9 comments
March 25, 2009

comments

  1. Rob says

    Heh. I gave one to my wife about a year and a half ago. The good news is the plant isn’t dead. The bad news is, it has never, ever bloomed.

    I’ve heard these things need to be root-bound to bloom. Maybe in another year, the plant will be big enough?

    • says

      Welcome, Vigilant20 (a good name if you want to succeed in gardening!). Nice to see you. Yes, the Clivia is a good companion, nice even when not in flower.

      Welcome, Rob. My plant (which was pretty small) didn’t bloom till year 3 with me, so don’t give up hope. On the earlier post, an expert grower jumped in on the comments and suggested his special flower-producing tips (he shows his plants), so you will want to look there, too.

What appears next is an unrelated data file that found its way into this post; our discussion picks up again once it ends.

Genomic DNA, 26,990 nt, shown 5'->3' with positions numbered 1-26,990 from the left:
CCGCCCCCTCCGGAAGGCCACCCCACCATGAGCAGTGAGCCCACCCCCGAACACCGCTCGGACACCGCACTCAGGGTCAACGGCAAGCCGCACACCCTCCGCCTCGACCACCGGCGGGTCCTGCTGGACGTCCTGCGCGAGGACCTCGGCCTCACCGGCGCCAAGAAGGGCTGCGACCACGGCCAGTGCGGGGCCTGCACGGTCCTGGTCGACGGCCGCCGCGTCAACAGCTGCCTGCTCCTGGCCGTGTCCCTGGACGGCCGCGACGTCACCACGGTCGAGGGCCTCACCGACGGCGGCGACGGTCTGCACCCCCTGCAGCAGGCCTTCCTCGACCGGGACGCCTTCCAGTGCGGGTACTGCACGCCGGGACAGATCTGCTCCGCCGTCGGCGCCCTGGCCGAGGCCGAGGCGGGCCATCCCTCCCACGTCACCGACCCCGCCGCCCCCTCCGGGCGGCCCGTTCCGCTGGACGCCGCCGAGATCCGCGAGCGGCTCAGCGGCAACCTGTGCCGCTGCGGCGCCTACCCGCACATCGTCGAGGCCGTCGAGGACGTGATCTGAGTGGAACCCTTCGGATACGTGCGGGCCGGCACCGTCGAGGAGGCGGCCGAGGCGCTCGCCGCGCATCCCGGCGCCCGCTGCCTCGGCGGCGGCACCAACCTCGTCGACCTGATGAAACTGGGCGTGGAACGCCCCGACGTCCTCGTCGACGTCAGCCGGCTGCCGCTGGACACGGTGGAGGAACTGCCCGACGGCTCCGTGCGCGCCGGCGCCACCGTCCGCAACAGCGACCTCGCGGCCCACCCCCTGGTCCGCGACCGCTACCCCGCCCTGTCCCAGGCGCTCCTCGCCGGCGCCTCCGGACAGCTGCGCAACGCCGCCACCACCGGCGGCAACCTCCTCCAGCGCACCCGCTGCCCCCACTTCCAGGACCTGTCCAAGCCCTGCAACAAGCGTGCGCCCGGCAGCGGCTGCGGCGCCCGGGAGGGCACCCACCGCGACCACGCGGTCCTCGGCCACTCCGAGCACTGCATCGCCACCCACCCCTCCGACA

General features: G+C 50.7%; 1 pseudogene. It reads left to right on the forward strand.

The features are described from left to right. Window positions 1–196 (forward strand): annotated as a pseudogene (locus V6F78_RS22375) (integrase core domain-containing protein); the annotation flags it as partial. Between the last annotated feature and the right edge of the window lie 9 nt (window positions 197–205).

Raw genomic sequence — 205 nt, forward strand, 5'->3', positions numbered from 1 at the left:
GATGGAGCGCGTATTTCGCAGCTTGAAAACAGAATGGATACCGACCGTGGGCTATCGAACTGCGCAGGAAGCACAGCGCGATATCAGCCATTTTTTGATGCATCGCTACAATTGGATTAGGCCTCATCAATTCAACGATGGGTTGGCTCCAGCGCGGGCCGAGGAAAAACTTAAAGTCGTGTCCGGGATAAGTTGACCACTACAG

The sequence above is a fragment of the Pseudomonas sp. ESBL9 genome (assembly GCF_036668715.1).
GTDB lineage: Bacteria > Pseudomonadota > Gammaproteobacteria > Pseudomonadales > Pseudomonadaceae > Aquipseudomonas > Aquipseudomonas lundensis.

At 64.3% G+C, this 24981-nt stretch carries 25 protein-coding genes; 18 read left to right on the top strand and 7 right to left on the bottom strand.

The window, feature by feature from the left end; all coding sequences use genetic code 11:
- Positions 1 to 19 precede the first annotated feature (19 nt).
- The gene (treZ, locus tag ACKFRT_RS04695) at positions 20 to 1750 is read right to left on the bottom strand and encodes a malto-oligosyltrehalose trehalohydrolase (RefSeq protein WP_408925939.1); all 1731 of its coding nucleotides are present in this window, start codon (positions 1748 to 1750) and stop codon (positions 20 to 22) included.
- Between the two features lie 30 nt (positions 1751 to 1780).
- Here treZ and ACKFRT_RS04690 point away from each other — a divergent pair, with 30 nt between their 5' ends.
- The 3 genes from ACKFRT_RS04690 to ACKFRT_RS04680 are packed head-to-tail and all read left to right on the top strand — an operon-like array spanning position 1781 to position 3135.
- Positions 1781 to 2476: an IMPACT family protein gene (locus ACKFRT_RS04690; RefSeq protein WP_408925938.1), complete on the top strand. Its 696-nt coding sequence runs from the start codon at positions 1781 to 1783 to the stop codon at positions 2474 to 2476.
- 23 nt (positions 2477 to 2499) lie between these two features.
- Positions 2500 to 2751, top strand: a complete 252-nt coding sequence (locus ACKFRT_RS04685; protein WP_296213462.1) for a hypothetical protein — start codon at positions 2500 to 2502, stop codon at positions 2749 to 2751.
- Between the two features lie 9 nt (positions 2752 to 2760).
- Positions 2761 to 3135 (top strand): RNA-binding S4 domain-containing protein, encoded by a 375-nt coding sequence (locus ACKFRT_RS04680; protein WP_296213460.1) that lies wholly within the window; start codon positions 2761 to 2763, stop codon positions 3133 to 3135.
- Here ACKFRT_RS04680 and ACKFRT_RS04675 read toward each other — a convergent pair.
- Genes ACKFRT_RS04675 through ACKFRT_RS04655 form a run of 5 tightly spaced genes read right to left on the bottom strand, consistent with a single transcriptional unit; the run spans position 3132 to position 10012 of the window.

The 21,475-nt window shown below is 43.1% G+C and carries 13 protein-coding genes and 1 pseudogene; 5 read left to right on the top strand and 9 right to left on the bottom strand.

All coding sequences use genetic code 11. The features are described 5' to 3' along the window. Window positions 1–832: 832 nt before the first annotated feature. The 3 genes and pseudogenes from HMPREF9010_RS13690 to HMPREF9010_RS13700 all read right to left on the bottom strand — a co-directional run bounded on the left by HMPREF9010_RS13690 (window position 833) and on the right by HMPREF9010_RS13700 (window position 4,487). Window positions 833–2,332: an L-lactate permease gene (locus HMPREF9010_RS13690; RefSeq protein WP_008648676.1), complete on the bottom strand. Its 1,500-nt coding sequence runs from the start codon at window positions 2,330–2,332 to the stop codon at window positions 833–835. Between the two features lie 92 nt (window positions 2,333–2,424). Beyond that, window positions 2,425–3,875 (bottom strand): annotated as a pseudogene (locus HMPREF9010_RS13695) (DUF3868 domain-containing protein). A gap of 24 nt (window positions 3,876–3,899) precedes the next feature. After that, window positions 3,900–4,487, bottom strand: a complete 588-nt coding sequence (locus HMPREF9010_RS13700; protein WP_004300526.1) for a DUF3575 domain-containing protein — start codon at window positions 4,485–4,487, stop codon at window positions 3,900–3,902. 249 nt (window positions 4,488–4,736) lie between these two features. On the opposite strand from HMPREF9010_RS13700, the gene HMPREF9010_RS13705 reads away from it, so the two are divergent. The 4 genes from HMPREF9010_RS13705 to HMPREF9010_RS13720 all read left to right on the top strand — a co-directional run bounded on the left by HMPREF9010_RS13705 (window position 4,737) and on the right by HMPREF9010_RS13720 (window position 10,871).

2. aja says

    I so enjoy looking at this beauty (I am less enjoying the Phil Collins song stuck in my head right now!!)

    :)

  3. says

    Rob,

    If they are well cared for, clivia plants typically start to bloom around 3 to 4 years of age with a minimum of 8 adult leaves (about new 2 leaves per year). Anything smaller probably will not bloom. Also, they need a dormancy period of about 10 to 12 weeks of dry, cool temperature (40s) and darkness to initiate flowering buds. Root bound plants are less likely to bloom. This is a myth. They are also heavy feeders too – so give them plenty of food and send them outdoor under a shaded spot once the danger of frost is over.

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